And on to those poor efforts! I think my real problem is that the story/poem that runs through the book is rather text-heavy, and my pages are rather tiny!


The first few pages are charmingly off-kilter, but the last couple are so dense the text is almost illegible! The second to last page in particular is just not gelling for me; I think the blanket stitch around the text is too bright. I may unpick it and start again. Also, the last line of the first page is missing and I can't for the life of me find where it's gone! Typical me!







I do like the soft tones of the scanned and cloth-printed Polaroids against the clumsy blanket stitch and the hand sewn text, though, and I am (more or less) happy with every page other than that pesky second to last one. Perhaps I should have stuck to using the same fabric for each page, as I did with On Being Soft. Oh well, I'm sure the contents of the Polaroid pockets will be more impressive. And speaking of, I'd better crack on with them. No rest for the wicked!


Softer at The Mill

I'm just back from dropping off a couple of framed embroideries at Penny Fielding's for the E17 Art Trail Summer Show (which opens on Thursday), and I thought I would finally get 'round to uploading some photographs from another little exhibition I'm participated in, which opened a couple of weeks ago.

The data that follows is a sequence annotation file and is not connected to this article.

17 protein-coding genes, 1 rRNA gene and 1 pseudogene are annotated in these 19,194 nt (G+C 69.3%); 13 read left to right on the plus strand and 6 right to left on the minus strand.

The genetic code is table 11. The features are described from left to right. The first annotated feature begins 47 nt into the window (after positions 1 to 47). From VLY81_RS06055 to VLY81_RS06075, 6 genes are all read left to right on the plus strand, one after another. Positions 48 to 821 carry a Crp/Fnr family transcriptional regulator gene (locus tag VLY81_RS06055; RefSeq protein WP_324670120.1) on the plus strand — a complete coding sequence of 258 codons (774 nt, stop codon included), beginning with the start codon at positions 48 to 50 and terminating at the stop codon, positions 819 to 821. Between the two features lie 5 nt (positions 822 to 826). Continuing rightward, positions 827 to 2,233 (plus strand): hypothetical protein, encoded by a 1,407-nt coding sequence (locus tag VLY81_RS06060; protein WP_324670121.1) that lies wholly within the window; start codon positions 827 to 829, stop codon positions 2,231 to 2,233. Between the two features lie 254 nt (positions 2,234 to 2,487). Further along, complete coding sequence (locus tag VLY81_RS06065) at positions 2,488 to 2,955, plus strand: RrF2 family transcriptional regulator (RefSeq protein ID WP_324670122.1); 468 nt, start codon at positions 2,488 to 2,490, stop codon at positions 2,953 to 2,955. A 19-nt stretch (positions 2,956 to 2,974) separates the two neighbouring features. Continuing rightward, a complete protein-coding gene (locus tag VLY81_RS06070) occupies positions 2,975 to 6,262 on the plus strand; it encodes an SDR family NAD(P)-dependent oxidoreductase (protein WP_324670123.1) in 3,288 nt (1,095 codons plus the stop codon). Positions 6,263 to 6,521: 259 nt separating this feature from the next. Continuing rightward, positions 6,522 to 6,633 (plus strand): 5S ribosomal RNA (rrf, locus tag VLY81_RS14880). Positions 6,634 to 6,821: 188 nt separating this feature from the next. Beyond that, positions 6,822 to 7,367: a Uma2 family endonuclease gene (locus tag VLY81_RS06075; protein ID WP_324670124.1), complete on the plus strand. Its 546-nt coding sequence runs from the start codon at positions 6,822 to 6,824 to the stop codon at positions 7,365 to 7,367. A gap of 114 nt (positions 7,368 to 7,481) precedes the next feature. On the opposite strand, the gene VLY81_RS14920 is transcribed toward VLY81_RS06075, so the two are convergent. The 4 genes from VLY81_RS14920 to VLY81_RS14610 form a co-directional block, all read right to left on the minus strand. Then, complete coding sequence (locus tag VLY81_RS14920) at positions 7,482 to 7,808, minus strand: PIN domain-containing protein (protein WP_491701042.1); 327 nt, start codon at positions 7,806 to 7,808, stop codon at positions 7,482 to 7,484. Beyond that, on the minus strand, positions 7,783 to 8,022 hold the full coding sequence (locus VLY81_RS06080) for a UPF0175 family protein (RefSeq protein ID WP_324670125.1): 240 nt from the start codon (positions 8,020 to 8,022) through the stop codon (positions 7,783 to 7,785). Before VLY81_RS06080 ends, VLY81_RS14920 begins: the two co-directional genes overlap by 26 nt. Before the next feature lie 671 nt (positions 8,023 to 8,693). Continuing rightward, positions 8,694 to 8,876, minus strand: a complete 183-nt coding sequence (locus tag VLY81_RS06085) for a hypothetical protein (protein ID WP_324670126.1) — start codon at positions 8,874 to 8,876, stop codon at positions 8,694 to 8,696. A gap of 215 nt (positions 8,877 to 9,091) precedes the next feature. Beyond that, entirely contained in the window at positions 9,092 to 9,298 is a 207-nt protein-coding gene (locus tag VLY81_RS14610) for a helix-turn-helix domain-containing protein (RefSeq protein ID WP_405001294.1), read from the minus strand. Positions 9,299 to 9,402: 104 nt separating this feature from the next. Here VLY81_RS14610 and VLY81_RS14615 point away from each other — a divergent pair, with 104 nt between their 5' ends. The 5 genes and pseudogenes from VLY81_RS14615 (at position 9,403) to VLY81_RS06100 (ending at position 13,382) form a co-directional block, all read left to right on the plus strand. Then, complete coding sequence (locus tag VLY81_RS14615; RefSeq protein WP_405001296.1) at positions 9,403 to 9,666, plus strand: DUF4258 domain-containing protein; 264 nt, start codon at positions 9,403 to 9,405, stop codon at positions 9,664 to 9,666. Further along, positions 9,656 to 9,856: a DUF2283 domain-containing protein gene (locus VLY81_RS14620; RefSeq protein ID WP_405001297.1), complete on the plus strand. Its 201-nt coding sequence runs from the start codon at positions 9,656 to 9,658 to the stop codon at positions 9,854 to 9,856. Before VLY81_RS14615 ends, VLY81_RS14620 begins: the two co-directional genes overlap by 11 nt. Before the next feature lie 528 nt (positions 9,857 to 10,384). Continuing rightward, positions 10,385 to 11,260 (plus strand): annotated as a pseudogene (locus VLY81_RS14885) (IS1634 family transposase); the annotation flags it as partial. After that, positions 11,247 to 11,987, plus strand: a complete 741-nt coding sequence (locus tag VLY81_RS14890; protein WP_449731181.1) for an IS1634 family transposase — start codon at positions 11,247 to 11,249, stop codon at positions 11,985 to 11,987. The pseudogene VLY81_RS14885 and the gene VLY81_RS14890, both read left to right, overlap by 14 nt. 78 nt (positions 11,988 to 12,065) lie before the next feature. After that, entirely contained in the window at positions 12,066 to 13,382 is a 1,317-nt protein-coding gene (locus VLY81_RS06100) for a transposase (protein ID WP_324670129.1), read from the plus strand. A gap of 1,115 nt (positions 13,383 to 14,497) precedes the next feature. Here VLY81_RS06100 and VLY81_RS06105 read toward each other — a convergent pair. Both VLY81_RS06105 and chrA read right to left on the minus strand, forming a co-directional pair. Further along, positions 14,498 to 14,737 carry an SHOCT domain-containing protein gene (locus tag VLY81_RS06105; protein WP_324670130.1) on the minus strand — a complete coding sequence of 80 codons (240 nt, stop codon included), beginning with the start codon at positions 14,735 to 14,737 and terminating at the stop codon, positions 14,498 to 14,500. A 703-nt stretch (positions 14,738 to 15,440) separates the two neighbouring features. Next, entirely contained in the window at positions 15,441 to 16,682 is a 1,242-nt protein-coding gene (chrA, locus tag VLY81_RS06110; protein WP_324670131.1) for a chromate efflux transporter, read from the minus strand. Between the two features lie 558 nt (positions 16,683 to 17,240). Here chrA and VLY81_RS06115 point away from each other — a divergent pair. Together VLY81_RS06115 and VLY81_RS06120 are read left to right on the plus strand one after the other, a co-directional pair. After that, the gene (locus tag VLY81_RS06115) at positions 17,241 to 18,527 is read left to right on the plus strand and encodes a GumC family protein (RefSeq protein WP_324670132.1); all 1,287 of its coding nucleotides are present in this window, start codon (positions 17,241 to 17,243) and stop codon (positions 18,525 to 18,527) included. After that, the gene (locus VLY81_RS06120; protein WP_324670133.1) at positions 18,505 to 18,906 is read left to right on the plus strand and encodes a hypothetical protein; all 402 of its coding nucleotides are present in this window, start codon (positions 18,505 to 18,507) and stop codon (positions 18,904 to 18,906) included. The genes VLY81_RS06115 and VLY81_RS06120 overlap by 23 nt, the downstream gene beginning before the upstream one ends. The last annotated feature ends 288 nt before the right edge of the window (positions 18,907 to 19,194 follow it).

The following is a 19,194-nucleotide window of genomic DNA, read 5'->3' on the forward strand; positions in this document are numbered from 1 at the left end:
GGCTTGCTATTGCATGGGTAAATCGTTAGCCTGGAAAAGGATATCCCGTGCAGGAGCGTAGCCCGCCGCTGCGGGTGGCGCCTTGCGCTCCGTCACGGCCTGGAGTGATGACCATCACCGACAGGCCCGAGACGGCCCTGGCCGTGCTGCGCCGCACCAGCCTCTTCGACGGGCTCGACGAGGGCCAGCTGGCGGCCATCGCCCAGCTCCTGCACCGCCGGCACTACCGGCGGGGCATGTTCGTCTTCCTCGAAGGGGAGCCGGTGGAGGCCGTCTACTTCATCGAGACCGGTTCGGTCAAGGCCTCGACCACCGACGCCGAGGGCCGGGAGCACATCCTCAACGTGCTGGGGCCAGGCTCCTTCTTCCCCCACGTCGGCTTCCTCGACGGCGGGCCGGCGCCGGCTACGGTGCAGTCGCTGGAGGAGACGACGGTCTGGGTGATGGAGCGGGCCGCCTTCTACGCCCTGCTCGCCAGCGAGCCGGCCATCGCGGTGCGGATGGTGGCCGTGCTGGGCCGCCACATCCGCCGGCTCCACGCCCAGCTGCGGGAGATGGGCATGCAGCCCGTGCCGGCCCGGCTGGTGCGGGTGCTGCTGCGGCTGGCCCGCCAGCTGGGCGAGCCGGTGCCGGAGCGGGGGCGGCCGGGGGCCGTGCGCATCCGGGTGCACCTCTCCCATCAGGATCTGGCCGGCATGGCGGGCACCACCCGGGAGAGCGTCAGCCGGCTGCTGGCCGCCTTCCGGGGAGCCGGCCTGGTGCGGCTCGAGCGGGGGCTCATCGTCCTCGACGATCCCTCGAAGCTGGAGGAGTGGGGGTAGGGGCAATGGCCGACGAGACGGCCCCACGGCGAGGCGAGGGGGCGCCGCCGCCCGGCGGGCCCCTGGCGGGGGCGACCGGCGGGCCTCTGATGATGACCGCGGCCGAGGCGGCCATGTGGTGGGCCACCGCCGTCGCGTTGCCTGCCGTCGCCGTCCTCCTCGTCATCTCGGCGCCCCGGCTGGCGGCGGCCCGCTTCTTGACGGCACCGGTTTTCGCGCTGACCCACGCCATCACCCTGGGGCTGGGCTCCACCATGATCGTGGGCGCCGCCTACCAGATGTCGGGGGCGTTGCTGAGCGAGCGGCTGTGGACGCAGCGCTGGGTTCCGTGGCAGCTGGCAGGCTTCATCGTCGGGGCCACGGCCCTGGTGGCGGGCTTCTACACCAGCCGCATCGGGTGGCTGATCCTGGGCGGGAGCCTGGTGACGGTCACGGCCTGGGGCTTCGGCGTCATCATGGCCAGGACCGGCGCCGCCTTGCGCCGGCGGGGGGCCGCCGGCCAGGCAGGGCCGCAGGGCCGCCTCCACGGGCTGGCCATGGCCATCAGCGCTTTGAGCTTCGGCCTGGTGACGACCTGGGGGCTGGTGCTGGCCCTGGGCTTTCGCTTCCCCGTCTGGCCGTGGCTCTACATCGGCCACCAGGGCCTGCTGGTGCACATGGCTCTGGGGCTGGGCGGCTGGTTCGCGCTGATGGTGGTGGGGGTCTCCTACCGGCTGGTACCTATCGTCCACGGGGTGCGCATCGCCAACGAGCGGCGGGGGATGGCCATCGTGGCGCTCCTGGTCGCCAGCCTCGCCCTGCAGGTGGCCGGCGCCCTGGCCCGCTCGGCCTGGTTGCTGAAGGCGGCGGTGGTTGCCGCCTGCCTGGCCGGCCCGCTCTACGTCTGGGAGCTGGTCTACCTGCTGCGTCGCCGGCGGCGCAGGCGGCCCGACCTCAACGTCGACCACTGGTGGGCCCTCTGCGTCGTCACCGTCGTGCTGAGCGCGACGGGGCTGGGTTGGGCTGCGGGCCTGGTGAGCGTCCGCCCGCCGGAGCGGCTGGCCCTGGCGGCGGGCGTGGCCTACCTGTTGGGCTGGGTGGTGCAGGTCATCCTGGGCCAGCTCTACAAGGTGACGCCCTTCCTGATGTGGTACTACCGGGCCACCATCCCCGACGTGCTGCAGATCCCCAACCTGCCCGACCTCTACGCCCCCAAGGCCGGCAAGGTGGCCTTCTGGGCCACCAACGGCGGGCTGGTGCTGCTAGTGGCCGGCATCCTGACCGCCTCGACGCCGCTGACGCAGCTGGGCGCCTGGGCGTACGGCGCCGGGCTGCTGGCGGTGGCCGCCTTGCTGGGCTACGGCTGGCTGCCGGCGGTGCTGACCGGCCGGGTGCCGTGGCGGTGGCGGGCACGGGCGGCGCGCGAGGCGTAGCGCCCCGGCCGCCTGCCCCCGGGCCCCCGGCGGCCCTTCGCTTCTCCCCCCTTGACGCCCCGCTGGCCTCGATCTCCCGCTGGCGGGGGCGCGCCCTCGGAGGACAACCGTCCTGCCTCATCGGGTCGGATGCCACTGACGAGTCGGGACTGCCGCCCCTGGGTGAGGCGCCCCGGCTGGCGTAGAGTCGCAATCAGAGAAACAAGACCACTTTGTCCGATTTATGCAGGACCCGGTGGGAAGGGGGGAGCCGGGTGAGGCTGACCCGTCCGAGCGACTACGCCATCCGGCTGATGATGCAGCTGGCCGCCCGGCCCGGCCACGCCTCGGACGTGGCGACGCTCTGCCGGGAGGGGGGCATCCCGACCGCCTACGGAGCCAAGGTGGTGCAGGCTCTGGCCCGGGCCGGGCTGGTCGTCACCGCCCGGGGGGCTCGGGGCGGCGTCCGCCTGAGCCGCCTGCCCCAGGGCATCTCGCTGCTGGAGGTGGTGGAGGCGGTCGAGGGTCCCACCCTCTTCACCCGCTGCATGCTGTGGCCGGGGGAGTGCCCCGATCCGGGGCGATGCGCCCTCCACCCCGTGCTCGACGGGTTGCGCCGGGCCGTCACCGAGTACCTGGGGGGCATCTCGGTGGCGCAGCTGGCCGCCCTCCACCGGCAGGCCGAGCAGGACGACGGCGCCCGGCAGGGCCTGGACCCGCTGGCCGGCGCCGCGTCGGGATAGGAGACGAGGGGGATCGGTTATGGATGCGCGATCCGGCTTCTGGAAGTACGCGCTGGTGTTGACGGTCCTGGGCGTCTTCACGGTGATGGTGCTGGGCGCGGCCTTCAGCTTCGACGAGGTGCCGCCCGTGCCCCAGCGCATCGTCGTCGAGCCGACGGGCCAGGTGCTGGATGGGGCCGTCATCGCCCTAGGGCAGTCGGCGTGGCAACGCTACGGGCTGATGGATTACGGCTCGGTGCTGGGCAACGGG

Some of you may remember the Soft exhibition at The Mill that I blogged about around  this time last year. Well, after the success of that show, The Mill decided to reincarnate the exhibition as Softer. There's a very different feel to this year's exhibition (it's jam packed to the rafters, for one thing!), with more varieties of textile art/craft and a slightly more political slant. Everyone from established artists to infant school students are represented; it's truly reflective of the wider Walthamstow community!

Unfortunately, with all the other exhibitions I'm preparing for and submitting work to, I ran out of time to create something new for Softer. Thus my contribution was one of my early embroideries for The Cure for Love, which was exhibited in its entirety at The Mill in December 2011. 

The embroidery I submitted was my "Love is no mythical creature" narwhal (my favourite animal, don't you know; I frequently dream about them!)